The falling demand for dollars is reducing its rates
The demand for dollars in Pakistan has dropped, which has brought the greenback rates to Rs158, according to Malik Bostan, president of the Forex Association of Pakistan.
Exchange companies are now buying dollars from the public or in the open market at Rs158 and selling with a 30 paisa profit at Rs158.30.
The dollar rate in the inter-bank is Rs158.40 when buying and Rs158.50 when selling. The banks do dollar transactions for exporters and importers. The dollar rate dropped by 20 paisa on Wednesday.
“The higher rate at inter-bank compared to the open market shows that the rupee has strengthened,” Bostan said. “People were selling dollars and no one was buying it.”
The dollar is losing steam internationally and it’s not just the Pakistani rupee, the Euro and Pound have also been appreciating against the dollar.
But in Pakistan, several other factors are also at play, not just the dollar’s international standing. Remittances have increased and the current account has also been in a surplus for four straight months.
“There are several good initiatives taken by the State Bank. The demand for dollars has also been dropping,” Bostan said.
“Overseas Pakistanis are taking interest in Roshan Digital Accounts. Meanwhile, State Bank has also decreased amount to be sent in remittances to $100. It has also increased dollar inflows,” he said.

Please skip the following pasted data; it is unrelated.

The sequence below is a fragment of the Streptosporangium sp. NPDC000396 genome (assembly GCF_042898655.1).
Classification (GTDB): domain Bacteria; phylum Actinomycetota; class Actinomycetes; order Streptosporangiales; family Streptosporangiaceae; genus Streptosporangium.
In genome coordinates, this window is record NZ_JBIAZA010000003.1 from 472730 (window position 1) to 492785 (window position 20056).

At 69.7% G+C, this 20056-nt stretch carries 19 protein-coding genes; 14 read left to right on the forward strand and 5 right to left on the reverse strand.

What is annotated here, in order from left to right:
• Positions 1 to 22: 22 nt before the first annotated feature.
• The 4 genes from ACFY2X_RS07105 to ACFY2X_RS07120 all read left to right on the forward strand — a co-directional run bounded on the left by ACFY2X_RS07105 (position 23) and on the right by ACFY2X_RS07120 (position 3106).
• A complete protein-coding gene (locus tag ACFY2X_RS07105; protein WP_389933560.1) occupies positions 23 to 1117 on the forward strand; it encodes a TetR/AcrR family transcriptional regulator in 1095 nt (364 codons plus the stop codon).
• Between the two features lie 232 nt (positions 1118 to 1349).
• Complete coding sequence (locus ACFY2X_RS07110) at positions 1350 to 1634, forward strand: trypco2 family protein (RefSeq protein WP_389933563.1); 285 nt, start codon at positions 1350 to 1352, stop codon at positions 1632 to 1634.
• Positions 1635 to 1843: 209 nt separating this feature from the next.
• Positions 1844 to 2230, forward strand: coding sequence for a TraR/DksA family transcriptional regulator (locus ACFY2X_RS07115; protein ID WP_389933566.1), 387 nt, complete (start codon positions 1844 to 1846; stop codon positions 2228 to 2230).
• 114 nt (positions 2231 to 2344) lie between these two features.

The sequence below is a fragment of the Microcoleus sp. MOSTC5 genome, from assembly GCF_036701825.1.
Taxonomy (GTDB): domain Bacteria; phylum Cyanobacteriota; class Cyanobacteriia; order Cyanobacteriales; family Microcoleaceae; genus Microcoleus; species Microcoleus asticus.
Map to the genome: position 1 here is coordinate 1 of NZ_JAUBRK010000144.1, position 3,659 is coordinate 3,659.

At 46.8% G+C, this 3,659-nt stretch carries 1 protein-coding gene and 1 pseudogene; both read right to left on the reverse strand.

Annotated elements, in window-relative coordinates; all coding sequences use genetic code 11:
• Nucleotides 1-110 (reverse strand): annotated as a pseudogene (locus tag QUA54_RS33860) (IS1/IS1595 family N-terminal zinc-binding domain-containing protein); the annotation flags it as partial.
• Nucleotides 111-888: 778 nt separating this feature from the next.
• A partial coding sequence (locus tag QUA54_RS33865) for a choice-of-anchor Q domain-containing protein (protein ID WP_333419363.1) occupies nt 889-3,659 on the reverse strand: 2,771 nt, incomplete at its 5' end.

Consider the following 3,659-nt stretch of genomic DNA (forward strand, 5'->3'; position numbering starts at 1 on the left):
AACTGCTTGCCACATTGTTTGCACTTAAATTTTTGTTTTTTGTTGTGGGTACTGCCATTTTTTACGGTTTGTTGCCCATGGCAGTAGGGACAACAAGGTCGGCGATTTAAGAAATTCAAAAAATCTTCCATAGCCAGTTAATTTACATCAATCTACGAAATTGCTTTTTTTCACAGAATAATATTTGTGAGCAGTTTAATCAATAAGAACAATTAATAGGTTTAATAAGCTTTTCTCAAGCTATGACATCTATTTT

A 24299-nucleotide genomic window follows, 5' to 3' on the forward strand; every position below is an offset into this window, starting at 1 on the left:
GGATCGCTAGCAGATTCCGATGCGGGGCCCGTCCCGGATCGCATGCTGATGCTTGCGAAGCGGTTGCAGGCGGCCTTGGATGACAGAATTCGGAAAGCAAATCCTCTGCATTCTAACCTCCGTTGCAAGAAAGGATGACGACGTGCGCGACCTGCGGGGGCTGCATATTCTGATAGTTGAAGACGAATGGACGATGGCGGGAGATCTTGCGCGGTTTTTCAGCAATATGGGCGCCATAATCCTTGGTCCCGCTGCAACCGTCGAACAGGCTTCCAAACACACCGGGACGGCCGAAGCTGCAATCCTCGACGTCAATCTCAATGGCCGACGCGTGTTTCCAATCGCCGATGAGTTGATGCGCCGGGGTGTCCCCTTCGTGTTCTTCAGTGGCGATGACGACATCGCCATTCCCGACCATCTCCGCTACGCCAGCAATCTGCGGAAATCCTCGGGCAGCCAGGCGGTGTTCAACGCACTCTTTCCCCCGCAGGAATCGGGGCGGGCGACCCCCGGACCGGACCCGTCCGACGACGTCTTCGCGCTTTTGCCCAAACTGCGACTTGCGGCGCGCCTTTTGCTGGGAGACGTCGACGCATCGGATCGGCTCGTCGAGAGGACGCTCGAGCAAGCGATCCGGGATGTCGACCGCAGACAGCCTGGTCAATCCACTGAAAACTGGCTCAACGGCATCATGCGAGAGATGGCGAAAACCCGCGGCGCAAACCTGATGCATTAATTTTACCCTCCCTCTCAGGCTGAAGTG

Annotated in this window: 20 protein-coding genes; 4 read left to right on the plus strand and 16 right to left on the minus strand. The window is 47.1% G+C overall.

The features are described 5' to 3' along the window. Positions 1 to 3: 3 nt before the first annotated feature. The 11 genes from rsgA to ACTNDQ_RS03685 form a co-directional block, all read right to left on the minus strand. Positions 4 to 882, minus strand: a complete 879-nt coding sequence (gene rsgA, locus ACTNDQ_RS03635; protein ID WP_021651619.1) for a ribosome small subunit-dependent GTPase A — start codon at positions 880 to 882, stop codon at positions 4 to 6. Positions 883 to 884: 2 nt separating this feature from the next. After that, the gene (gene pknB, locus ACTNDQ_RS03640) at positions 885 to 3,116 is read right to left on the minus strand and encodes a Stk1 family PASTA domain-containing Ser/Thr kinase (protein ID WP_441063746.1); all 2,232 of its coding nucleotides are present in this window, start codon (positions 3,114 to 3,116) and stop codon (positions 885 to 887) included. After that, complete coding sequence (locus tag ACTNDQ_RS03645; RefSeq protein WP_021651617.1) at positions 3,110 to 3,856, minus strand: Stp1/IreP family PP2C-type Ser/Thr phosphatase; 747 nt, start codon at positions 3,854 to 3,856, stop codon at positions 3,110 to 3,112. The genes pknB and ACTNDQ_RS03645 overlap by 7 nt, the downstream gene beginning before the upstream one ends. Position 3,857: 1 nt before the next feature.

Bostan says the exports have also been picking and all factors suggest that the dollar rate may drop more.
He added that Pakistan now has more loan options from the World Bank, Asian Development Bank and China and therefore any significant drop in Pakistan’s dollar or foreign exchange reserves, which affects dollar rates, may not be happening in the foreseeable future.
He added that Pakistan’s reliance on the dollar may also reduce as China and Pakistan are now looking to trade in Yuan, the Chinese currency. Pakistan’s biggest import bills come from China.
“I think if the dollar rate drops below the Rs155-mark it can even go to Rs150,” Bostan said.
However, another senior research analyst Karim Punjani says the dollar may fall another rupee or two but will eventually bounce back to around Rs164.
“My sources in the banking industry say exporters have been cashing their export receipts as soon as they can to cash dollar when it is on a higher rate as the dollar rate has been reducing,” Punjani said.
Punjani explained that exporters normally wait and watch where the dollar goes and if it is going up, they wait as much as they can to cash their export receipts, which are in dollars. Since it is now falling, exporters are now cashing export receipts.
Punjani says exporters won’t be doing this for long as there must be limited export receipts. Moreover, the resumption of the IMF programme next year and G20 debt repayments restarting from June will bring the rupee back under pressure.